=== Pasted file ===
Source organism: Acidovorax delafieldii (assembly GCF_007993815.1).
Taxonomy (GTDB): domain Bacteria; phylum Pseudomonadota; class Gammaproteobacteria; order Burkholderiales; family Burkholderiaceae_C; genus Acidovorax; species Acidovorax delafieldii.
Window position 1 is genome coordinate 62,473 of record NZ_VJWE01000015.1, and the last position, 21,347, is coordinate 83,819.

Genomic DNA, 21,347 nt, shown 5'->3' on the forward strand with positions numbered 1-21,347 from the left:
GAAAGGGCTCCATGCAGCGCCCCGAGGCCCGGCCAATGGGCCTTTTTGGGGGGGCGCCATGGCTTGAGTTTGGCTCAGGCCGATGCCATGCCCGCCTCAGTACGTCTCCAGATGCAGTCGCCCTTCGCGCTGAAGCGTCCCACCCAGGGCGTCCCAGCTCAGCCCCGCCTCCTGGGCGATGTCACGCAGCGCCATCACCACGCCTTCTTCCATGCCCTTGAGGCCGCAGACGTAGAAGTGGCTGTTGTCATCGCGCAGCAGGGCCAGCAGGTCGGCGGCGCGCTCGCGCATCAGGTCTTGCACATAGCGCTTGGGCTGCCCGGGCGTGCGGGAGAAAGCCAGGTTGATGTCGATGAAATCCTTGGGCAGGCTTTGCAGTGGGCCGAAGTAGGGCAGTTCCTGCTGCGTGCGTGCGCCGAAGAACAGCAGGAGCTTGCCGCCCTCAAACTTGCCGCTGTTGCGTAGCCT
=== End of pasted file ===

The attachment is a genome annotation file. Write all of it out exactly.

Source organism: Acidovorax delafieldii (assembly GCF_007993815.1).
Taxonomy (GTDB): domain Bacteria; phylum Pseudomonadota; class Gammaproteobacteria; order Burkholderiales; family Burkholderiaceae_C; genus Acidovorax; species Acidovorax delafieldii.
Window position 1 is genome coordinate 62,473 of record NZ_VJWE01000015.1, and the last position, 21,347, is coordinate 83,819.

Genomic DNA, 21,347 nt, shown 5'->3' on the forward strand with positions numbered 1-21,347 from the left:
GAAAGGGCTCCATGCAGCGCCCCGAGGCCCGGCCAATGGGCCTTTTTGGGGGGGCGCCATGGCTTGAGTTTGGCTCAGGCCGATGCCATGCCCGCCTCAGTACGTCTCCAGATGCAGTCGCCCTTCGCGCTGAAGCGTCCCACCCAGGGCGTCCCAGCTCAGCCCCGCCTCCTGGGCGATGTCACGCAGCGCCATCACCACGCCTTCTTCCATGCCCTTGAGGCCGCAGACGTAGAAGTGGCTGTTGTCATCGCGCAGCAGGGCCAGCAGGTCGGCGGCGCGCTCGCGCATCAGGTCTTGCACATAGCGCTTGGGCTGCCCGGGCGTGCGGGAGAAAGCCAGGTTGATGTCGATGAAATCCTTGGGCAGGCTTTGCAGTGGGCCGAAGTAGGGCAGTTCCTGCTGCGTGCGTGCGCCGAAGAACAGCAGGAGCTTGCCGCCCTCAAACTTGCCGCTGTTGCGTAGCCT